• ThomasMourne

      Segregated education is an expensive nonsense which should be phased out over a very limited period of time – say 10 years.
      Virtually all costs connected with education are doubled under this system and massive amounts of money are wasted in busing children all around the place. Admittedly this keeps Translink in business, but at the taxpayers’ expense.
      Catholic schools have very little to do with parental choice but are vital to the church’s retaining power over its people.

    • Driftwood

      A valid reason for having Catholic schools would be if they had a separate curriculum.
      ie ‘Catholic’ Maths, ‘Catholic’ Science, ‘Catholic’ technology, ‘Catholic’ English etc

      Is that it? OR

      The parents don’t want their children mixing with evil prods and atheists who dont believe in Transubstantiation or don’t think every woman is a virgin (including single mothers).

      Time to leave this medieval gibberish behind, or let ‘faith’ parents pay for it.

    • joeCanuck

      Perhaps baby steps need to be taken first. For example, keep the separate schools for now at the Primary level and share the Secondary side facilities with provision for voluntary religious classes.

    • Driftwood

      The FE Colleges operate on a perfectly non-sectarian level.

      No requirement for anyone to attend voodoo lessons. Their parents can arrange for a witch doctor, priest, minister or astrologer to tutor them in their own time.

      Why separate children at 4 in to ‘us and them’?

      Does this happen in the USA or Canada?

    • joeCanuck

      Driftwood,
      If I had my way there would only be one system. I’m trying to recognize the historical reality and suggesting a way to move forward.
      Yes, the USA and Canada have separate schools but here we indicate when paying property taxes whether we wish the education part our money to go to State schools or the Maintained (Catholic) schools. I believe a lot of nominal Catholics send their kids to the State schools.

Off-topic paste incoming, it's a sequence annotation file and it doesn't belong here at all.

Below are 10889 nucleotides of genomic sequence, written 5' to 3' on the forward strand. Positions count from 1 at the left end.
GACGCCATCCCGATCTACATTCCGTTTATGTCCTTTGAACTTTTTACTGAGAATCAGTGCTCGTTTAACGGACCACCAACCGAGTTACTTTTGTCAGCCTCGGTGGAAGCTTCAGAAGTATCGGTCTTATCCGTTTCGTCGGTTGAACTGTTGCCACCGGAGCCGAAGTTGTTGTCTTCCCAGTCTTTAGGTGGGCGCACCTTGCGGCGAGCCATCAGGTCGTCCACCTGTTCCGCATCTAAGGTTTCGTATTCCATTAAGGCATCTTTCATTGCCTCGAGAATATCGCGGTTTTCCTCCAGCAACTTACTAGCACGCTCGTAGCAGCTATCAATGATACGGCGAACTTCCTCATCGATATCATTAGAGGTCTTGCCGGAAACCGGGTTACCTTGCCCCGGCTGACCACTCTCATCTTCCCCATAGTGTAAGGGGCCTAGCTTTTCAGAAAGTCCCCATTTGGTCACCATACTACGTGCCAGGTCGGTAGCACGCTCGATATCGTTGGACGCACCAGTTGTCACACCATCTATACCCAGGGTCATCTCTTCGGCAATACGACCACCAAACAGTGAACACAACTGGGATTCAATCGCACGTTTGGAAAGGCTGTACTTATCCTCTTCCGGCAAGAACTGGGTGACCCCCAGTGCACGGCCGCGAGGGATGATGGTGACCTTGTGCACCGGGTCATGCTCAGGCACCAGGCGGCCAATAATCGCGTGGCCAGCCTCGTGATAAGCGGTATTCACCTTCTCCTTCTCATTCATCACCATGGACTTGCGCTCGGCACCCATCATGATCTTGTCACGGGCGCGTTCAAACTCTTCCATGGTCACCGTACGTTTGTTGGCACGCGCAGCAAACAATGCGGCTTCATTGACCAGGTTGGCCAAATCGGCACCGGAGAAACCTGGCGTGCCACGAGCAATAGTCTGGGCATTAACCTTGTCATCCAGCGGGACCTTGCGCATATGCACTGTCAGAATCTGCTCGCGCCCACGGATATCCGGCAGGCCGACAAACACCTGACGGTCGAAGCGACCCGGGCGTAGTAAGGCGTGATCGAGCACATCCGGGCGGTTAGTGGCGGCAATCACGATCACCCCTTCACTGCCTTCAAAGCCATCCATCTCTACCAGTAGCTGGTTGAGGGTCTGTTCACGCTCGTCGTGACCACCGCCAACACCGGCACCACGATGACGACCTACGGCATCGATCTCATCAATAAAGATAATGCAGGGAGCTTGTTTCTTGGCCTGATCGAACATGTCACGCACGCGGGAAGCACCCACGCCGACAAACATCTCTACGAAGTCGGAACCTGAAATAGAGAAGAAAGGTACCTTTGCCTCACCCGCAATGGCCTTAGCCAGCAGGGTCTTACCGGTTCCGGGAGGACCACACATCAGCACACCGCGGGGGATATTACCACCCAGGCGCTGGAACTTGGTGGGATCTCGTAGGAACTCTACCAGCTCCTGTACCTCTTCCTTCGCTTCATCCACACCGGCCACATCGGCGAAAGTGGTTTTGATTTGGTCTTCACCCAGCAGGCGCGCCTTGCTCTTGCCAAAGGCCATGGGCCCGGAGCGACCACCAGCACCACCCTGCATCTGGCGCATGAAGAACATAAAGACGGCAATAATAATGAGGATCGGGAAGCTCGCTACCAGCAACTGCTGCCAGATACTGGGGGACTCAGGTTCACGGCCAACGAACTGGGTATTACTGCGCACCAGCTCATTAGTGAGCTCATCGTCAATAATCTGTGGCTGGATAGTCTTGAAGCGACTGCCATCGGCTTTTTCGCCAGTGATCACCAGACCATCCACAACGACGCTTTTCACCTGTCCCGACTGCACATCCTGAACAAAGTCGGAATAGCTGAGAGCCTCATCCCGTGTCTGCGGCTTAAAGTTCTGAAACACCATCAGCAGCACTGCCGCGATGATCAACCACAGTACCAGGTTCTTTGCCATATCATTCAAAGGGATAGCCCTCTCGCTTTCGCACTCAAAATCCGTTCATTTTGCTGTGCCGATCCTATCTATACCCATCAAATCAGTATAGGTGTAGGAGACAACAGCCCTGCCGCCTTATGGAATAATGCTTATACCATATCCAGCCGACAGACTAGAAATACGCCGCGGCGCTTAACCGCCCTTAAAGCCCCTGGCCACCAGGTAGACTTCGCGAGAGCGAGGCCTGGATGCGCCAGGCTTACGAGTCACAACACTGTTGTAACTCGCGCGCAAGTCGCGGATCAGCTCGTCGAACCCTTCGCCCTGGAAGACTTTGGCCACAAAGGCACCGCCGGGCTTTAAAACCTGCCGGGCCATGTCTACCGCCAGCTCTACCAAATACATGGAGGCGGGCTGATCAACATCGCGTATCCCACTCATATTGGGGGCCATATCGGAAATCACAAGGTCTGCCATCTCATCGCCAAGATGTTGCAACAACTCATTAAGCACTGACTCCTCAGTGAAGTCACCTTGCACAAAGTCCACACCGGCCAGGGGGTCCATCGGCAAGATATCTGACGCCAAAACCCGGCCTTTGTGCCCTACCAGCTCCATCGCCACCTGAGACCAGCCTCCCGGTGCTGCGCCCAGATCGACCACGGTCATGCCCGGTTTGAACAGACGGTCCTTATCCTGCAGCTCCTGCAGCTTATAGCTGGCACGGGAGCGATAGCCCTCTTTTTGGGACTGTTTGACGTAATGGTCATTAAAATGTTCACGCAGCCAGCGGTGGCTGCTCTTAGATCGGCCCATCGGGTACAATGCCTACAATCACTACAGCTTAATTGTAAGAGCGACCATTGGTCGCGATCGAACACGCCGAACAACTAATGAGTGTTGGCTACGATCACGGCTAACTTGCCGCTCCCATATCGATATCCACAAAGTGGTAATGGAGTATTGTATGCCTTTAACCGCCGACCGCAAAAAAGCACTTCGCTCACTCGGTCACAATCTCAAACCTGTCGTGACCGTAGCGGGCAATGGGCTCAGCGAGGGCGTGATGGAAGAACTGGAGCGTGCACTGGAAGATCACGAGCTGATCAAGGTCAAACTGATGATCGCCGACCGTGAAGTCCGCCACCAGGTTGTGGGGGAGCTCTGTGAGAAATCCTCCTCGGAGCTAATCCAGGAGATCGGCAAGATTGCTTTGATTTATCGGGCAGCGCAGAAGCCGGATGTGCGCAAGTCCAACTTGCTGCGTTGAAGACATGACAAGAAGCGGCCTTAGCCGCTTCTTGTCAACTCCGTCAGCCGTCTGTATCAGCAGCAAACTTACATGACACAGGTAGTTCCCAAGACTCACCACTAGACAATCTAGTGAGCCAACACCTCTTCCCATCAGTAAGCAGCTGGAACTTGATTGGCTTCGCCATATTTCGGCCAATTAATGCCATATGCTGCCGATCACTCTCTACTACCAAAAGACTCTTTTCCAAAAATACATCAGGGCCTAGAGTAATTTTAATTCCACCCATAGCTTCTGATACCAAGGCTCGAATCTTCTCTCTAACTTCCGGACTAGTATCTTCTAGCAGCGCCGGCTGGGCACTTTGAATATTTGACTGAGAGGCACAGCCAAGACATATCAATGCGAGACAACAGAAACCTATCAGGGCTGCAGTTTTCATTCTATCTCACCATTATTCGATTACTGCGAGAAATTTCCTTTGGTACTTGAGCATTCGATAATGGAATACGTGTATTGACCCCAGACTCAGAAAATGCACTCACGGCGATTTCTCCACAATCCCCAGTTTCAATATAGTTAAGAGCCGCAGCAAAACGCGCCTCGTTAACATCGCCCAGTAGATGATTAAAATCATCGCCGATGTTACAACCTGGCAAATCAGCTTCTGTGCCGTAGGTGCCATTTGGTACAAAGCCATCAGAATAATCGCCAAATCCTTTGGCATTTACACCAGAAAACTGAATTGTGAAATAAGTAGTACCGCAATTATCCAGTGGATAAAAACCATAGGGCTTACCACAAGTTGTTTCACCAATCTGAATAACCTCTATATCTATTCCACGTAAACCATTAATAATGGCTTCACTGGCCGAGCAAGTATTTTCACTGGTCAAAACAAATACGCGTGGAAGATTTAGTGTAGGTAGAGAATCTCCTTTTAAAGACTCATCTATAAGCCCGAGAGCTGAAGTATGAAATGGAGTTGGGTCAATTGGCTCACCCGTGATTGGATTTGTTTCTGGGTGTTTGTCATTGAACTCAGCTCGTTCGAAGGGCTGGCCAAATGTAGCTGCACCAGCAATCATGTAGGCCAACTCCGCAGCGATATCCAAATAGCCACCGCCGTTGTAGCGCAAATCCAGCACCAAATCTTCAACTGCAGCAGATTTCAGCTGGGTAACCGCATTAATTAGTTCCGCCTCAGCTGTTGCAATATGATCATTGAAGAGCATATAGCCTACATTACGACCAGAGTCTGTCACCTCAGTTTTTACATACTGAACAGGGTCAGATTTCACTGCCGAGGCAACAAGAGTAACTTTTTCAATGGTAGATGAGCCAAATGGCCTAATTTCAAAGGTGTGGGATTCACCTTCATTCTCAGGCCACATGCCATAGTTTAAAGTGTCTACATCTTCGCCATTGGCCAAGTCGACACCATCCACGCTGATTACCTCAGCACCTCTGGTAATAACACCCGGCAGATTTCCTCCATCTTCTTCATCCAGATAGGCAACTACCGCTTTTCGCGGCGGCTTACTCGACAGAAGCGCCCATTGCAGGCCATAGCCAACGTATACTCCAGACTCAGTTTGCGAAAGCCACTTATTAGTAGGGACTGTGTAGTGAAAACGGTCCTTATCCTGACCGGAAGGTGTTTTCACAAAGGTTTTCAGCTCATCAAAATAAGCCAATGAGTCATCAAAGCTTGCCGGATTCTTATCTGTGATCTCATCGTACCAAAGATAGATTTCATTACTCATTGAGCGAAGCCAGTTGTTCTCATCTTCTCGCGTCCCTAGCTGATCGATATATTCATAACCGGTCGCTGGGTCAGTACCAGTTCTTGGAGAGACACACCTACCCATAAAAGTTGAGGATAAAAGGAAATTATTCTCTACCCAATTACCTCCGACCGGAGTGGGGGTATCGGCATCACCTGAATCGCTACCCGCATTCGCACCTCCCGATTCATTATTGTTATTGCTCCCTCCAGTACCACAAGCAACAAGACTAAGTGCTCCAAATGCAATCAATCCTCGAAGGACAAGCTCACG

• wild turkey

      joe

      your baby step approach has potential merit. however i would humbly suggest going the other way round. initially keep the secondary schools but share starting at the primary level and then over time this naturally flows thru the system up to secondary and then third level ed.

      all that said, integration is the elephant in the room. although i’ve lived in the north for 30+years i still can’t get my american head around the notion of the state subsidising religous based schools. how does it work in canada?

    • joeCanuck

      Wild Turkey,
      I’m not sure about the whole of Canada but here in Ontario, when Canada was established in 1867, part of the “price” paid was an undertaking that the Catholics could have their own schools. This might have initially only for elementary schools but got expanded. As I said above, the schools are funded on a County basis, and we can say where the education portion of our property taxes goes.

    • joeCanuck

      I should have said partially funded by the County. There is also a grant to each school from Provincial coffers, depending on the enrolment numbers.
      Interestingly also, in N.I. the state used to pay only the operating costs of Catholic schools, capital expenditure had to be raised by the church. When I was a kid there were continual money raising events in each parish for the “School Building Fund”. Not sure when that changed.

    • Driftwood

      Like just about everything in NI, the vested interests, especially CCMS in this case, will make sure no real change occurs.
      And the placebo assembly does not have the will or aspiration to confront the vested interests that are so important to maintain the gravy train status quo. There is no ‘shared future’ beyond mouthing platitudes when nudged, and pleading ‘special status’ at the real Government in Westminster.
      The ‘consultancy’ Oxford Economics (ha!) that produced this report stating the bloody obvious must have got a nice wee earner out of this though, Who paid?

    • Driftwood

      You lived in the USA and you do not realise there are ‘Universities’ like Bob Jones in South Carolina? or the equally farcical one in Kentucky where McCrea (Rev Willie) achieved the only ‘academic’ credential of his life?

    • Driftwood

      same ‘colleges’ as these morons

      http://www.slate.com/id/2268796/

    • lamhdearg

      The crunch at last, if only, there are people in this place that would walk their children barefoot over broken glass to satisfy their own demented minds and we have a political system that could not sort out a leaking tap. the time has come to act and act fast, im leaving.

    • barnshee

      “Why bother to make this obvious point when there are real issues to discuss?”

      I despair

      The whole point of ” catholic education” is NOT to be part of “the system ” -then Irish language, Gaelic games, and the MOPery view of Irish history can be reinforced.

    • Brian Walker

      The point is that as far as I know no one has applied the conclusions of the Bain report at local level at least in public. Area consultations have been held I believe, but the whole process is frozen and theres’ been a complete lack of transparency and accountability. MLAs seem uninterested.